Introduced in the 1st Extraordinary Session on Transportation Infrastructure and Economic Development, SBx1 1
(Beall), is already in the Senate Appropriations Committee of the special session, while ABx1 26 (Frazier)
has been introduced with the language as a new bill in the special session.
The identical proposals present an opportunity in this last week of the legislative session for all sides to negotiate on one comprehensive package to send to Gov. Jerry Brown. The League of California Cities®
is officially supporting
each proposal, but also understands that there is plenty of work still needed to get the necessary two-thirds vote in each house. The League will continue to help advance the discussion and will provide cities with the tools to advocate when the Legislature is closer to reaching a deal.
Introduction of these measures into the special session enables the Legislature to continue negotiations past the regular session’s deadlines, potentially through the end of November in what is known as a “lame” duck session. With the election past, legislators may look to make tough decisions that were politically challenging earlier.
Each of these proposals take a carefully balanced approach of including a series of reforms with revenues dedicated for transportation purposes across various needs. The categories below highlight the key components of the joint effort:
- Establishes local reporting requirements. Cities and counties would be required to send the California Transportation Commission (CTC) a list of projects they propose to fund with Road Maintenance and Rehabilitation Account (RMRA) funds, specifying the location, description, proposed schedule, and estimated useful life for each project each fiscal year.
- Requires cities and counties to maintain existing general fund levels for transportation funding. The bills require cities and counties to maintain their general fund transportation levels at equal to or greater than their annual average expenditures during FYs 2009-10, 2010-11, 2011-12, which is known as a maintenance of effort requirement. The bill authorizes the State Controller’s Office to audit local governments for compliance and subject local governments to reimbursing the state for non-compliance.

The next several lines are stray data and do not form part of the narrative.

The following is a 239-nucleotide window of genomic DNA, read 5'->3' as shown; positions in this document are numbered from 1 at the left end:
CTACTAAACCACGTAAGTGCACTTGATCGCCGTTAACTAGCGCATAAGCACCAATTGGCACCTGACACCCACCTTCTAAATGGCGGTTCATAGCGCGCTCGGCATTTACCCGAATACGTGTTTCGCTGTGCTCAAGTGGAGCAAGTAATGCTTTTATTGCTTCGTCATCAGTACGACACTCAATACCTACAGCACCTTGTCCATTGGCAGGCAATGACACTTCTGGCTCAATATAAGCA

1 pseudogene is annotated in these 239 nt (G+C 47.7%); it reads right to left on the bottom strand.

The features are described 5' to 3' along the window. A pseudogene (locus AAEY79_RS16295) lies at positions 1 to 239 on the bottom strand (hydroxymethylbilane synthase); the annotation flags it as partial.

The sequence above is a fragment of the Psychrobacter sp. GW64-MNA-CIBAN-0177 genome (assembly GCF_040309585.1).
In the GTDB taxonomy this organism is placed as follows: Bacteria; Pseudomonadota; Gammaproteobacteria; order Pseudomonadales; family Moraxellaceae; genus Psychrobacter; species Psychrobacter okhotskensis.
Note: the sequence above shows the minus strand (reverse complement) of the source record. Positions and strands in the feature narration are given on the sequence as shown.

- Makes permanent the National Environmental Protection Act (NEPA) delegation authority. Permanently extends the authority for Caltrans to participate in the federal NEPA delegation pilot program, which allows projects involving federal funds to be delivered faster.
- Promotes employment and training opportunities through pre-apprenticeship. Requires state and local agencies to create programs that promote employment in advanced construction through pre-apprenticeship as a condition of receiving RMRA funds.
- Incorporates “complete streets” design concept into the Highway Design Manual. Requires Caltrans to incorporate the “complete streets” design concept into the Highway Design Manual.
- Restores independence to the CTC. The bills move the CTC out from under the California State Transportation Agency, establishing it as its own entity within state government to help it fulfill its oversight role.
- Creates the Office of Transportation Inspector General as an independent entity and office within state government. Its role will be to ensure that all other state agencies that receive state transportation funds are operating efficiently, effectively, and in compliance with federal and state laws. The Inspector General would be appointed by the Governor to a six-year term and would have the authority to conduct audits and investigations involving state transportation funds with all affected state agencies.
- Permanently extends and expands the limited CEQA exemption for transportation repair, maintenance, and minor alteration projects to existing roadways. The bills delete the Jan. 1, 2020 sunset of the existing law and expand the exemption to cities and counties with populations greater than 100,000, and apply the exemption to state roadways.